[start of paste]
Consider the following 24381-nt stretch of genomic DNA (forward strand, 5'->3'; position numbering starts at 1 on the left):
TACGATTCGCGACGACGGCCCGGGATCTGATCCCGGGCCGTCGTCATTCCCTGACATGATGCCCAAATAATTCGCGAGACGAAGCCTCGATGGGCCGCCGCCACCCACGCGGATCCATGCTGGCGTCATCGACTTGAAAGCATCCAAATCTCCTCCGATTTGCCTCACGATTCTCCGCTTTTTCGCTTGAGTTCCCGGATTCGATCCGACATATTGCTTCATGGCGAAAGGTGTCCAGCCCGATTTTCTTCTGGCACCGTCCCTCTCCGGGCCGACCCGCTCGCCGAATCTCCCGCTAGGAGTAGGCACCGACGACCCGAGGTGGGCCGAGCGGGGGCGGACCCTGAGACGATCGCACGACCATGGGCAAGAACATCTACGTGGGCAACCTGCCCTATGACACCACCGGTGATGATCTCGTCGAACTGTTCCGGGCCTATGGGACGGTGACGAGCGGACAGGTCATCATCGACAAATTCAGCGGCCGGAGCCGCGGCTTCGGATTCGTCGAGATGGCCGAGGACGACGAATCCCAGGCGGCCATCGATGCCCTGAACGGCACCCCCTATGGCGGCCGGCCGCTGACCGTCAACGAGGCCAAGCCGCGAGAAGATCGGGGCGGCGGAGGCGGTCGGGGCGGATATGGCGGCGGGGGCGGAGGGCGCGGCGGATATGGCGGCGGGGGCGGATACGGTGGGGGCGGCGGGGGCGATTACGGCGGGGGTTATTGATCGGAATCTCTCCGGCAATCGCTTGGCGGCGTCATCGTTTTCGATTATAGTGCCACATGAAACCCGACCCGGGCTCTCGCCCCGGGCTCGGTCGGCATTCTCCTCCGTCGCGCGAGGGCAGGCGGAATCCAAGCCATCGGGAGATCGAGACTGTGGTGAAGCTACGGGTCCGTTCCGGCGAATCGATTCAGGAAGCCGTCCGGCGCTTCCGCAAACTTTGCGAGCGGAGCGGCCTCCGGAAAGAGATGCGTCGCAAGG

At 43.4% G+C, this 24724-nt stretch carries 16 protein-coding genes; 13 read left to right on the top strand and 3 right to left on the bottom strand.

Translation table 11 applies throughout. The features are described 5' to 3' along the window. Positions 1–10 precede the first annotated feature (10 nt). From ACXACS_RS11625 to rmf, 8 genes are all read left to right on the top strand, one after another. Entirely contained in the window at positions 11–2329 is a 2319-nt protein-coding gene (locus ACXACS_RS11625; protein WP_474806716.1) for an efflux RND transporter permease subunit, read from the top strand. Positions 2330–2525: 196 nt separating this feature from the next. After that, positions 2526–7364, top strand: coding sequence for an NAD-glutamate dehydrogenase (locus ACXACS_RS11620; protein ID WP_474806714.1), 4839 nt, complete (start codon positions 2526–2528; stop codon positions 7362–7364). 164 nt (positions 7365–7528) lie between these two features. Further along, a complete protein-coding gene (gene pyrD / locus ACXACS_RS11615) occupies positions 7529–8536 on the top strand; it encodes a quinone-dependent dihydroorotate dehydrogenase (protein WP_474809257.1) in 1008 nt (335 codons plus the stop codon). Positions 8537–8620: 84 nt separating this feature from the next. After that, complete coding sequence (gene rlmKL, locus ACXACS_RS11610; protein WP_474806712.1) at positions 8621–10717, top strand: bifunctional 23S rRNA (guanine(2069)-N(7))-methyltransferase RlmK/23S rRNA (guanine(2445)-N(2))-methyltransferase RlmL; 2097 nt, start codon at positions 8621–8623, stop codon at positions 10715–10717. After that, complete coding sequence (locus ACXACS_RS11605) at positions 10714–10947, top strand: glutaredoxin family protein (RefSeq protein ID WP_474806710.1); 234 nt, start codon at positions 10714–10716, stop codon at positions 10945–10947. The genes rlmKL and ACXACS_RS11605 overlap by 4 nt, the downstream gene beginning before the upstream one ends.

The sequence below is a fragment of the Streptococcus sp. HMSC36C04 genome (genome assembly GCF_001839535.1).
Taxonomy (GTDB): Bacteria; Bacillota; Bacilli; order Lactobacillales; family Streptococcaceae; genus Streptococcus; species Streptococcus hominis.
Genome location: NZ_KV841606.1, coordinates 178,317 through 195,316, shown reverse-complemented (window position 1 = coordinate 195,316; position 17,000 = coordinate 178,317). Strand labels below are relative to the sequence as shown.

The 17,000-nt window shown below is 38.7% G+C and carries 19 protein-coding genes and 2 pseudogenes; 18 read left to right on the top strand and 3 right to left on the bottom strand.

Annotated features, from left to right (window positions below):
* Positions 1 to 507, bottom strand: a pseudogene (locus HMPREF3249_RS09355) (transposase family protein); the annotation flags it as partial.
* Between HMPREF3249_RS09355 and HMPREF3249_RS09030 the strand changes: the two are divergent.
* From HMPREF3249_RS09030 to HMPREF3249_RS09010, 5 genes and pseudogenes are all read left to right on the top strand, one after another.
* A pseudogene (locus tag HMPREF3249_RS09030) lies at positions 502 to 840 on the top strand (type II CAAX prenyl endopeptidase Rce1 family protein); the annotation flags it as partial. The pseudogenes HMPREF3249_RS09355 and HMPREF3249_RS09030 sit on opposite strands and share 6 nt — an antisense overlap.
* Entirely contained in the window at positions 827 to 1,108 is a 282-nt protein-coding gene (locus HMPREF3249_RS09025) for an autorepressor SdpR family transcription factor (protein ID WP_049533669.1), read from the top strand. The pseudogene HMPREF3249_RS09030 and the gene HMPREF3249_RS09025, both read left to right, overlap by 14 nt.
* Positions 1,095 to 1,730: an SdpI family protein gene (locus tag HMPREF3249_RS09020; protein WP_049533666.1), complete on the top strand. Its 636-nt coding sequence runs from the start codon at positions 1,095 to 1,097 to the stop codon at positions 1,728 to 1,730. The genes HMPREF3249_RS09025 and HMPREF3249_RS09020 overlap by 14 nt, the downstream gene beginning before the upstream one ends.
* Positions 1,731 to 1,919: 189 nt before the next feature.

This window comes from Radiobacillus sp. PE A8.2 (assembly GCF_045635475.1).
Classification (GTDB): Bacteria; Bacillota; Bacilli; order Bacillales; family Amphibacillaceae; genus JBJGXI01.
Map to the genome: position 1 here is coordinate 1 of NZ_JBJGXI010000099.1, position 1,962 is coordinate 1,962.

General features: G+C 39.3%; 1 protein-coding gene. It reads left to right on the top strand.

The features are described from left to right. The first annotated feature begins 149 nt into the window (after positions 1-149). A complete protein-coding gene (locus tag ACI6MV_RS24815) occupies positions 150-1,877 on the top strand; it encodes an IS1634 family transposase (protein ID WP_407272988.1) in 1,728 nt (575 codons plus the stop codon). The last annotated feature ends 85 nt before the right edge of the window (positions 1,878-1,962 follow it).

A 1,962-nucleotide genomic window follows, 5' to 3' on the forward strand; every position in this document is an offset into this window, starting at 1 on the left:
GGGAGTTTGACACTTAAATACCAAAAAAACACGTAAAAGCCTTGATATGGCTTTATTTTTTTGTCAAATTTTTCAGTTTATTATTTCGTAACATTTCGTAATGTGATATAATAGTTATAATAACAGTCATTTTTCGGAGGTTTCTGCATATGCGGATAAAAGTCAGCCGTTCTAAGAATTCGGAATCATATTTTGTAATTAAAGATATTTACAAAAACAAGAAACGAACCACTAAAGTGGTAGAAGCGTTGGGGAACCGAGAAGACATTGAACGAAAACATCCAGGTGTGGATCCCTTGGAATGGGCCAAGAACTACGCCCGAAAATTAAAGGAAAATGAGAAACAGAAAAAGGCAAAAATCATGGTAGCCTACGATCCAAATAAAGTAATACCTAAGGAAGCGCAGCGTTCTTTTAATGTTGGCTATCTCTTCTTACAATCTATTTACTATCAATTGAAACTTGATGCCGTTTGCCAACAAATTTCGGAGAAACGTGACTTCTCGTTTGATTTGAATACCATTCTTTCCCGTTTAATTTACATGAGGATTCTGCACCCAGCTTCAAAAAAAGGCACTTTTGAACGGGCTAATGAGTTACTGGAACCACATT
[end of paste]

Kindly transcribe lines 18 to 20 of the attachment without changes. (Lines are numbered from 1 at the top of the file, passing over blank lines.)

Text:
Classification (GTDB): Bacteria; Bacillota; Bacilli; order Bacillales; family Amphibacillaceae; genus JBJGXI01.
Map to the genome: position 1 here is coordinate 1 of NZ_JBJGXI010000099.1, position 1,962 is coordinate 1,962.

General features: G+C 39.3%; 1 protein-coding gene. It reads left to right on the top strand.